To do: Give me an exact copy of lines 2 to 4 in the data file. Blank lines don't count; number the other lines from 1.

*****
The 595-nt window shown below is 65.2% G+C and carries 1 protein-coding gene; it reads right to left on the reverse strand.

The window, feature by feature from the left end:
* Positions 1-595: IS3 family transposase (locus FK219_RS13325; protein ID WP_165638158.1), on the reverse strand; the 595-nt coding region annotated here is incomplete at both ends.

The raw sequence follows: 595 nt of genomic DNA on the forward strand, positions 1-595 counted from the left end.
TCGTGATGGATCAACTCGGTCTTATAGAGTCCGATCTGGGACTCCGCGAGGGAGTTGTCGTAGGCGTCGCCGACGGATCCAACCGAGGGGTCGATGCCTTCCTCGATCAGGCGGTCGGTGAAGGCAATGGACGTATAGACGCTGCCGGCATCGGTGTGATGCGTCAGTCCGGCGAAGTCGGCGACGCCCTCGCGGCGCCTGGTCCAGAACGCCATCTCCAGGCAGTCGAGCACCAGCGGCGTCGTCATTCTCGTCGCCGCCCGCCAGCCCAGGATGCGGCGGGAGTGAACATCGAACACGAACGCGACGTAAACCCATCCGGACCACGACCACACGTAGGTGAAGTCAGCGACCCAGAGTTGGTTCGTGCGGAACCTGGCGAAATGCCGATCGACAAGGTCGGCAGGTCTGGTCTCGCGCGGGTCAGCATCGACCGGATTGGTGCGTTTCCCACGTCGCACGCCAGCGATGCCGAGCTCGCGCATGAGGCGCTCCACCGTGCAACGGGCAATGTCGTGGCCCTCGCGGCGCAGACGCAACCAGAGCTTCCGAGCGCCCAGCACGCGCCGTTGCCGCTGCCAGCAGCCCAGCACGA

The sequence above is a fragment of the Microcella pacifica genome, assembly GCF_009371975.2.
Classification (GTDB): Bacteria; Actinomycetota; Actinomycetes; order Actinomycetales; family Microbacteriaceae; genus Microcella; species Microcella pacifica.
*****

The window, feature by feature from the left end:
* Positions 1-595: IS3 family transposase (locus FK219_RS13325; protein ID WP_165638158.1), on the reverse strand; the 595-nt coding region annotated here is incomplete at both ends.

The raw sequence follows: 595 nt of genomic DNA on the forward strand, positions 1-595 counted from the left end.